Looking back at The Wedding Singer


Ready for a nostalgia trip down memory lane? Except this time it is nostalgia trip to a nostalgia trip: In 1998’s The Wedding Singer we were transported back to the high (contrast) life of 1985.

Robbie Hart (Adam Sandler) is the aforementioned singer, full of the love for everything matrimonial and an all round nice guy, until he is jilted at the alter by his fiancée Linda (Angela Featherstone) and has all this good will stripped from him. After a dive into depression and self loathing he is slowly brought back around by his blossoming friendship with wedding waitress Julia Sullivan (Drew Barrymore) as she uses Robbie’s insider knowledge to help plan her own wedding to Glenn (Matthew Glave), a misogynistic self-serving asshole.

This has to be one of Sandler’s most restrained performances and it is all the better for it. With only a couple of his trademark shouty rants (that are entirely appropriate), he manages to keep everything relatively low-key for the entirety of the duration. He genuinely is a nice bloke in this, nothing at all adolescent or irresponsible. Barrymore is every part his equal in this as the delightful Julia, possibly slightly naive but still honest.

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The chemistry between Sandler and Barrymore works really well in an understated way: they click almost immediately but then Robbie leaves the scene, focussed on his own wedding and promising to sing at Julia’s upcoming nuptials. The lighthearted playfulness is evident throughout between the two, even when it comes to light how much they mean to each other, maintaining that slight comedic air that carries throughout even the  more romantic moments.

The thing that sticks the most, other than the chemistry between Sandler and Barrymore, is the amazing soundtrack. I have to hold my hand up and say that it is really fantastic and probably just about enough of a dip into the better tunes from 1980s without scraping the bottom of the barrel (and there is a deep barrel of 80s tunes that are best left there!). And on top of that, they have all been chosen to fit into storyline perfectly, lifting the story and enhancing the emotion or action as required. And to tell the truth Sandler’s singing is actually pretty good, being likeable and charming. In fact so much so you’d be perfectly happy to have him perform at your wedding (pre-meltdown that is).

The list of supporting characters are all great from his ever willing Fonzie wannabe best friend Sammy (Allen Covert) through to Julia’s “easy” sister Holly (Christine Taylor) to Robbie’s sister and brother in law and their family, they all fit in and provide a wonderful atmosphere for this romantic, easy-going, comedy to come to life. Cameos are frequent in Sandler films and this is no different, in fact most of the time it just seems like Sandler gets all his mates to make a film with him, because he can, but these ones have relevant appearances from Billy Idol, Steve Buscemi and John Lovitz.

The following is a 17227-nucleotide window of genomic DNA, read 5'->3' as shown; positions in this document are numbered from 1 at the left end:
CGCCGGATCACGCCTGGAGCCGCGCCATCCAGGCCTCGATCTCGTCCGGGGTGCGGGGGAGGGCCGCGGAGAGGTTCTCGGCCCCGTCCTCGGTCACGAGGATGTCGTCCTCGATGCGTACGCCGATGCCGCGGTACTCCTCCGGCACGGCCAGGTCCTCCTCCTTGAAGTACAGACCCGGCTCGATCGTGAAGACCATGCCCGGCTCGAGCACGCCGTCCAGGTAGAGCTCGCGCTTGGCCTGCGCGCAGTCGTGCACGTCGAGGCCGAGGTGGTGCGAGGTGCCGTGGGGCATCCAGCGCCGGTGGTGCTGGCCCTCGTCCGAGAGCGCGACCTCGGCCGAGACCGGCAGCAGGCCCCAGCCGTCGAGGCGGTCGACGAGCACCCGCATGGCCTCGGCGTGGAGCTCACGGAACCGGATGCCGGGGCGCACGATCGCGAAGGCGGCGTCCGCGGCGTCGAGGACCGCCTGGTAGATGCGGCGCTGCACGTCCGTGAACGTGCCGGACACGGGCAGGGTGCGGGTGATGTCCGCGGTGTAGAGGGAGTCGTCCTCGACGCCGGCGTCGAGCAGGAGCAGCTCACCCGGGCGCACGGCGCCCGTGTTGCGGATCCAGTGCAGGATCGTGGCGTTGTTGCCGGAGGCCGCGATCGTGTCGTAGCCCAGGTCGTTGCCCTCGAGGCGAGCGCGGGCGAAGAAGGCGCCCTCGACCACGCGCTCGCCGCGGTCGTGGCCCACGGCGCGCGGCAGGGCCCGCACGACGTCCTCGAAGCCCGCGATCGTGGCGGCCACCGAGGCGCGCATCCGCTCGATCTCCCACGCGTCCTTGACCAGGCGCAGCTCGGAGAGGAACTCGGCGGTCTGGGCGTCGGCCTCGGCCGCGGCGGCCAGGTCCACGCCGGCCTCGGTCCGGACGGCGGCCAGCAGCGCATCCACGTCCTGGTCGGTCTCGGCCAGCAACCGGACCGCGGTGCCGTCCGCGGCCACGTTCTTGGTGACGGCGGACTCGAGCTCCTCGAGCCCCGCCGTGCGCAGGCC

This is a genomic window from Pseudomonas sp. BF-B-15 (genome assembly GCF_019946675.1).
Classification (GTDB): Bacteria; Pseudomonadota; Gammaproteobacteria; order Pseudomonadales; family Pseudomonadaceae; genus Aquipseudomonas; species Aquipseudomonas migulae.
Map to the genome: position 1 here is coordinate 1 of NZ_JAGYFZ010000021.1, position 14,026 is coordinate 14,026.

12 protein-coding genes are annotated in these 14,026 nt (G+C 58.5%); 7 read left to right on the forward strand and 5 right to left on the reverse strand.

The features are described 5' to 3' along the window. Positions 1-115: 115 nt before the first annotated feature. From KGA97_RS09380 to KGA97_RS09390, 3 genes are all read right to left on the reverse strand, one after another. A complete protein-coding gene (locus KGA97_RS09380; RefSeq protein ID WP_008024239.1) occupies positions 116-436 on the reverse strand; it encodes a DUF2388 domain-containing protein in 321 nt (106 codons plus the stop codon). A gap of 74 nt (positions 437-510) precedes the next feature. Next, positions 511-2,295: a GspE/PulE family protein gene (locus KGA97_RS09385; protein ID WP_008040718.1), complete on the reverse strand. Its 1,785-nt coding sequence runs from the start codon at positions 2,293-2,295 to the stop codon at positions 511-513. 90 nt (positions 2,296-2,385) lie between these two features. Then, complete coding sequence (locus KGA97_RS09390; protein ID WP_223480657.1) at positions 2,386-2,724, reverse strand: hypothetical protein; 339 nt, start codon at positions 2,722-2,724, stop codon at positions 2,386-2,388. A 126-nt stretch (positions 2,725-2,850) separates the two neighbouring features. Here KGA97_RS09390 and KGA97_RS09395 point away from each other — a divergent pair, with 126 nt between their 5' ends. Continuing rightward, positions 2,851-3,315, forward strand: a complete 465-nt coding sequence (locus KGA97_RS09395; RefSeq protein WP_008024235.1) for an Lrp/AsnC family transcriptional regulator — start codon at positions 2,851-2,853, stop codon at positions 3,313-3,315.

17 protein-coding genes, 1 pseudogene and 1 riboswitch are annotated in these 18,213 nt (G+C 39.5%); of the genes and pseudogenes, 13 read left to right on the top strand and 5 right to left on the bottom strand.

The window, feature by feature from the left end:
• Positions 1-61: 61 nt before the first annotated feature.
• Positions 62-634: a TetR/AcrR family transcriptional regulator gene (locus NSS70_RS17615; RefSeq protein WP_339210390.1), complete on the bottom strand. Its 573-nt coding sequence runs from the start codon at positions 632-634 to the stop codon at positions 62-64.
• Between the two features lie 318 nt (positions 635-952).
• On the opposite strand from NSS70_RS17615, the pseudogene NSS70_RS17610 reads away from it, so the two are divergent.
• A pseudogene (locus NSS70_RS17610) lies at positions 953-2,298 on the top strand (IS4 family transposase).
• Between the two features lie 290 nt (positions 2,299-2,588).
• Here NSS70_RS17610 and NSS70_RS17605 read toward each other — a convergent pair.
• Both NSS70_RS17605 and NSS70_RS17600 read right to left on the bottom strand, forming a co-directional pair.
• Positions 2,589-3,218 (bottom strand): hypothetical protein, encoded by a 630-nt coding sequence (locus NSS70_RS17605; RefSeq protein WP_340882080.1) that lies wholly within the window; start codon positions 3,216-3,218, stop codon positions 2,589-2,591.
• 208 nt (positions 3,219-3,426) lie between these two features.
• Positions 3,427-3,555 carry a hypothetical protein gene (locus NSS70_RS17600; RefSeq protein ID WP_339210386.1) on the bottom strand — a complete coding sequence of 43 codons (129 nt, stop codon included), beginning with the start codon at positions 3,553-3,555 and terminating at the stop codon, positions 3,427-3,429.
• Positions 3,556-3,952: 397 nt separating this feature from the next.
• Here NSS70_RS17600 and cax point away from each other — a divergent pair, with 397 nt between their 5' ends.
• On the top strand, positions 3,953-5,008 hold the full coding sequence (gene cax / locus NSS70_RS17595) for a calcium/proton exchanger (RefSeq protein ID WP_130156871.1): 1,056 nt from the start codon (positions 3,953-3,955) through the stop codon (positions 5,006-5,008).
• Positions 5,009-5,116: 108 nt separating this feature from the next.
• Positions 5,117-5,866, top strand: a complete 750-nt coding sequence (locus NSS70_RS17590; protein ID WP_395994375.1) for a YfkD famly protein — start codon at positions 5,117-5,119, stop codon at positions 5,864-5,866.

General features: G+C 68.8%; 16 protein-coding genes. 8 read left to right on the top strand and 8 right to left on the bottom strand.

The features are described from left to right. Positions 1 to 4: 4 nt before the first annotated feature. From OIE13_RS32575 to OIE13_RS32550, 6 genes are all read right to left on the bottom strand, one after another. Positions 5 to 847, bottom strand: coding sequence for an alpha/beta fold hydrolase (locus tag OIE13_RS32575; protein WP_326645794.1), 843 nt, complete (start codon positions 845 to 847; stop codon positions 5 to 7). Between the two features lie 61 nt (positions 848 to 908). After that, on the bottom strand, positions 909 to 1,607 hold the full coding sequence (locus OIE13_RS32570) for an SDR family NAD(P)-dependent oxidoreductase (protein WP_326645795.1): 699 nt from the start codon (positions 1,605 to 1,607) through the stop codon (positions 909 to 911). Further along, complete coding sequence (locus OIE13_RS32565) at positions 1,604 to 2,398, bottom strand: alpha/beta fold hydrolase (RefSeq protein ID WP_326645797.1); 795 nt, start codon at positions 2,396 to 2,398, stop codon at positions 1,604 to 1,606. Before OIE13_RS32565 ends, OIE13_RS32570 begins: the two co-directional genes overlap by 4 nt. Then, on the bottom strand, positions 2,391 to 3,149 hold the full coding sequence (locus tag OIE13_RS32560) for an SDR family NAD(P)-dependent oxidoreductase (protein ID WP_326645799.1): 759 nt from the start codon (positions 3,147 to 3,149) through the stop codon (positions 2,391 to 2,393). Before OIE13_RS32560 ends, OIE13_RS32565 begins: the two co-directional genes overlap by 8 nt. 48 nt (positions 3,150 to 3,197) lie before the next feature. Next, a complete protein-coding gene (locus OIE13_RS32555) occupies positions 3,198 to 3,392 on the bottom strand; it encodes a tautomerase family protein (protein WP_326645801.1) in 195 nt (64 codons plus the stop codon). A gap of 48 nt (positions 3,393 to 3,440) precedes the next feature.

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The painstakingly recreated style of the 80s is amazing. Hairstyles, clothing, dancing and even references and speech are all bombarding you with nostalgia punches all the way through. Having lived through the 80s most of these brought a wry smile to my face in recognition of, in retrospect, some terrible fashion decisions!

Helmed by regular Sandler director Frank Coraci (The Waterboy, Click, Blended) and written by long term collaborator Tim Herlihy (Billy Madison, Happy Gilmore, The Waterboy, etc) this is a detour from the adolescent humour and rage-outbursts prevalent in these other films. On top of this Herlihy penned the two fantastic original tracks from The Wedding Singer “Somebody Kill Me” and the beautiful and funny “Grow Old With You”.

Subsequent films starring Sandler and Barrymore have been variable but never quite recapturing the vibrancy that The Wedding Singer does. However, I did enjoy 50 First Dates and you could do a lot worse than Blended when trying to find a watchable “Date Night” film.

Looking back on The Wedding Singer it is clear that times have changed, certainly since it was set but also since it was made. There are some uncomfortable moments that are played for laughs but are probably considered to be overstepping the mark in today’s society. Glenn as a character is meant to be despicable and the embodiment of male culture – money, possessions and women (and this is actually called out by Billy Idol himself. Who’d have thought it?!). But this objectification also happens to Julia, at the bequest of Robbie, at one of their events.

Much like Molly Ringwald revisiting her films from the 80s and realising that they aren’t quite as innocent as they first seemed, looking back from a time of different sensibilities will always change the way a film is perceived and this one is no different. It may be played for laughs but that doesn’t change the underlying sentiment.

If you can suspend your beliefs for a little while and manage to revel in the glorious day-glo and bad hair, Miami Vice references and atrocious style choices and the astounding soundtrack (including Ellen Dow singing Rappers delight. Genius!) then you are in for a real, mostly feel-good, love-affirming treat.

Rating:     

Originally published on Set The Tape

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